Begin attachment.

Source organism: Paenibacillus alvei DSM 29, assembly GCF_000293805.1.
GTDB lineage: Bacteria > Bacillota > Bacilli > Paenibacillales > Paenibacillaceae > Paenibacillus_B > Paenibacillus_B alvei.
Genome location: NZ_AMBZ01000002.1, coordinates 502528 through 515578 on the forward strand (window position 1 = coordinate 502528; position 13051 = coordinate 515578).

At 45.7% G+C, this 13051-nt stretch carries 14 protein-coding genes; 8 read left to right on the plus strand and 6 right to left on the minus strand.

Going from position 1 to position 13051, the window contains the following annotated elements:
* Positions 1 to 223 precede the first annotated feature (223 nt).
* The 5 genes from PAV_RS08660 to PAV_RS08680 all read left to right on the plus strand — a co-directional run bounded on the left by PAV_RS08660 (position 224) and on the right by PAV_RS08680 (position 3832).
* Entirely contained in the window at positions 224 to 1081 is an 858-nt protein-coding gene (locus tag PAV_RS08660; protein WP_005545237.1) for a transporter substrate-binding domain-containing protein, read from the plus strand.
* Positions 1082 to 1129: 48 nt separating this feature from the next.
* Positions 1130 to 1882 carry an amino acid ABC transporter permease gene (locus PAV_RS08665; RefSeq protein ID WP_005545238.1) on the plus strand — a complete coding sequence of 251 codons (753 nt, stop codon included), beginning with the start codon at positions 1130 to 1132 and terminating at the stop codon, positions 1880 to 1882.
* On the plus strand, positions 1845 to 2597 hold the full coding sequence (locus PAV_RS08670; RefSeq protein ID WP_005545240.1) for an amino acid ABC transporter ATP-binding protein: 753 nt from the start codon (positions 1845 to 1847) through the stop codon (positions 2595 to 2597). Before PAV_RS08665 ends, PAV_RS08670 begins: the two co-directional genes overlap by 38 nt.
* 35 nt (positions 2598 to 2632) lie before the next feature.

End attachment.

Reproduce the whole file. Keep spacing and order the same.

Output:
Source organism: Paenibacillus alvei DSM 29, assembly GCF_000293805.1.
GTDB lineage: Bacteria > Bacillota > Bacilli > Paenibacillales > Paenibacillaceae > Paenibacillus_B > Paenibacillus_B alvei.
Genome location: NZ_AMBZ01000002.1, coordinates 502528 through 515578 on the forward strand (window position 1 = coordinate 502528; position 13051 = coordinate 515578).

At 45.7% G+C, this 13051-nt stretch carries 14 protein-coding genes; 8 read left to right on the plus strand and 6 right to left on the minus strand.

Going from position 1 to position 13051, the window contains the following annotated elements:
* Positions 1 to 223 precede the first annotated feature (223 nt).
* The 5 genes from PAV_RS08660 to PAV_RS08680 all read left to right on the plus strand — a co-directional run bounded on the left by PAV_RS08660 (position 224) and on the right by PAV_RS08680 (position 3832).
* Entirely contained in the window at positions 224 to 1081 is an 858-nt protein-coding gene (locus tag PAV_RS08660; protein WP_005545237.1) for a transporter substrate-binding domain-containing protein, read from the plus strand.
* Positions 1082 to 1129: 48 nt separating this feature from the next.
* Positions 1130 to 1882 carry an amino acid ABC transporter permease gene (locus PAV_RS08665; RefSeq protein ID WP_005545238.1) on the plus strand — a complete coding sequence of 251 codons (753 nt, stop codon included), beginning with the start codon at positions 1130 to 1132 and terminating at the stop codon, positions 1880 to 1882.
* On the plus strand, positions 1845 to 2597 hold the full coding sequence (locus PAV_RS08670; RefSeq protein ID WP_005545240.1) for an amino acid ABC transporter ATP-binding protein: 753 nt from the start codon (positions 1845 to 1847) through the stop codon (positions 2595 to 2597). Before PAV_RS08665 ends, PAV_RS08670 begins: the two co-directional genes overlap by 38 nt.
* 35 nt (positions 2598 to 2632) lie before the next feature.